If alienated, fragmentary selves in an individual take on separate, compartmentalized roles, the Gestalt therapist encourages communication between the roles; he may actually ask them to talk to one another. If the patient objects to this or indicates a block, the therapist asks him simply to invest himself fully in the objection or the block. Experience has shown that when the patient identifies with the alienated fragments, integration does occur. Thus, by being what one is–fully–one can become something else.
The therapist, himself, is one who does not seek change, but seeks only to be who he is. The patient’s efforts to fit the therapist into one of his own stereotypes of people, such as a helper or a top-dog, create conflict between them. The end point is reached when each can be himself while still maintaining intimate contact with the other. The therapist, too, is moved to change as he seeks to be himself with another person. This kind of mutual interaction leads to the possibility that a therapist may be most effective when he changes most, for when he is open to change, he will likely have his greatest impact on his patient.
What has happened in the past fifty years to make this change theory, implicit in Perls’s work, acceptable, current, and valuable? Perls’s assumptions have not changed, but society has. For the first time in the history of mankind, man finds himself in a position where, rather than needing to adapt himself to an existing order, he must be able to adapt himself to a series of changing orders. For the first time in the history of mankind, the length of the individual life span is greater than the length of time necessary for major social and cultural change to take place. Moreover, the rapidity with which this change occurs is accelerating.
Those therapies that direct themselves to the past and to individual history do so under the assumption that if an individual once resolves the issues around a traumatic personal event (usually in infancy or childhood), he will be prepared for all time to deal with the world; for the world is considered a stable order. Today, however, the problem becomes one of discerning where one stands in relationship to a shifting society. Confronted with a pluralistic, multifaceted, changing system, the individual is left to his own devices to find stability. He must do this through an approach that allows him to move dynamically and flexibly with the times while still maintaining some central gyroscope to guide him. He can no longer do this with ideologies, which become obsolete, but must do it with a change theory, whether explicit or implicit. The goal of therapy becomes not so much to develop a good, fixed character but to be able to move with the times while retaining some individual stability.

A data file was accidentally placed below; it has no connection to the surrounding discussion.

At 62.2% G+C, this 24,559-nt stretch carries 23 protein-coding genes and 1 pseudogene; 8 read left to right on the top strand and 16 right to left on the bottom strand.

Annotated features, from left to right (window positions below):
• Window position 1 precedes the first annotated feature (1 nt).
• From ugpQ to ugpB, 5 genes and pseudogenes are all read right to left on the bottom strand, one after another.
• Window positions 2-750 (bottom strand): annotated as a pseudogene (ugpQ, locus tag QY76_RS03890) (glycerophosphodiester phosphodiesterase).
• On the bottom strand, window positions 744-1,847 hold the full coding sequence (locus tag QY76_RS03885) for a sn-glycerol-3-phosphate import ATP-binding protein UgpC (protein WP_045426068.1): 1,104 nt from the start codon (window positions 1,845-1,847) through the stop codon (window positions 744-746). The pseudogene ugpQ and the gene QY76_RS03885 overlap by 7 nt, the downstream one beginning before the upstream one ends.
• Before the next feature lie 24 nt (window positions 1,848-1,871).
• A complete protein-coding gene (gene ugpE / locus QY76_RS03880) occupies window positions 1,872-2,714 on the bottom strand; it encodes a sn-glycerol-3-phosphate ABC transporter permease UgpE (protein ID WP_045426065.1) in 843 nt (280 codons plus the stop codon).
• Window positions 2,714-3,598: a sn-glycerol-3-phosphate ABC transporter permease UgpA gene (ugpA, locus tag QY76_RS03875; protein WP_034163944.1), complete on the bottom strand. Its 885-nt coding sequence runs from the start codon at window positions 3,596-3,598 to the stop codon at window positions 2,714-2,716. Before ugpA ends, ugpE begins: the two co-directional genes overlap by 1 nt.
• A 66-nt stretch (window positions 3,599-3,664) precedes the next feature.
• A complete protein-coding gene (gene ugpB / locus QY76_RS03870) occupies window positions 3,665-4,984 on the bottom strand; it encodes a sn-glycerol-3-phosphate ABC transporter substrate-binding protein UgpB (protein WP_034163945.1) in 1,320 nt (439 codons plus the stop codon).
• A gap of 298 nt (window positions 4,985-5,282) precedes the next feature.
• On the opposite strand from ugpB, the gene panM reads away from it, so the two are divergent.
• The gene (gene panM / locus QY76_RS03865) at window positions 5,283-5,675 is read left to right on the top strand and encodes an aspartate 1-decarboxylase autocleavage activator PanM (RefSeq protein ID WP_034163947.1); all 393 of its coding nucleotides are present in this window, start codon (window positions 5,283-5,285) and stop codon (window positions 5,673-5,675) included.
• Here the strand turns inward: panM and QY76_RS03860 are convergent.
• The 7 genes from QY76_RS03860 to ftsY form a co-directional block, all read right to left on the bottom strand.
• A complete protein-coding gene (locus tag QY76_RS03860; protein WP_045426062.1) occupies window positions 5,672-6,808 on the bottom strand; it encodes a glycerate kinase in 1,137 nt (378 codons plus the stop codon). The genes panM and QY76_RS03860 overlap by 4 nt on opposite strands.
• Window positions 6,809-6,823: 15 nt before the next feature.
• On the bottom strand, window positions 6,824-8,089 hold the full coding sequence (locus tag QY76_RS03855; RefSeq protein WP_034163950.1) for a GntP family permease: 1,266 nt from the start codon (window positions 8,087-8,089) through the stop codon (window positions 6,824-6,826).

In addition to social change, which has brought contemporary needs into line with his change theory, Perls’s own stubbornness and unwillingness to be what he was not allowed him to be ready for society when it was ready for him. Perls had to be what he was despite, or perhaps even because of, opposition from society. However, in his own lifetime he has become integrated with many of the professional forces in his field in the same way that the individual may become integrated with alienated parts of himself through effective therapy.
The field of concern in psychiatry has now expanded beyond the individual as it has become apparent that the most crucial issue before us is the development of a society that supports the individual in his individuality. I believe that the same change theory outlined here is also applicable to social systems, that orderly change within social systems is in the direction of integration and holism; further, that the social-change agent has as his major function to ‘work with and in an organization so that it can change consistently with the changing dynamic equilibrium both within and outside the organization. This requires that the system become conscious of alienated fragments within and without so it can bring them into the main functional activities by processes similar to identification in the individual. First, there is an awareness within the system that an alienated fragment exists; next that fragment is accepted as a legitimate outgrowth of a functional need that is then explicitly and deliberately mobilized and given power to operate as an explicit force. This, in turn. leads to communication with other subsystems and facilitates an integrated, harmonious development of the whole system.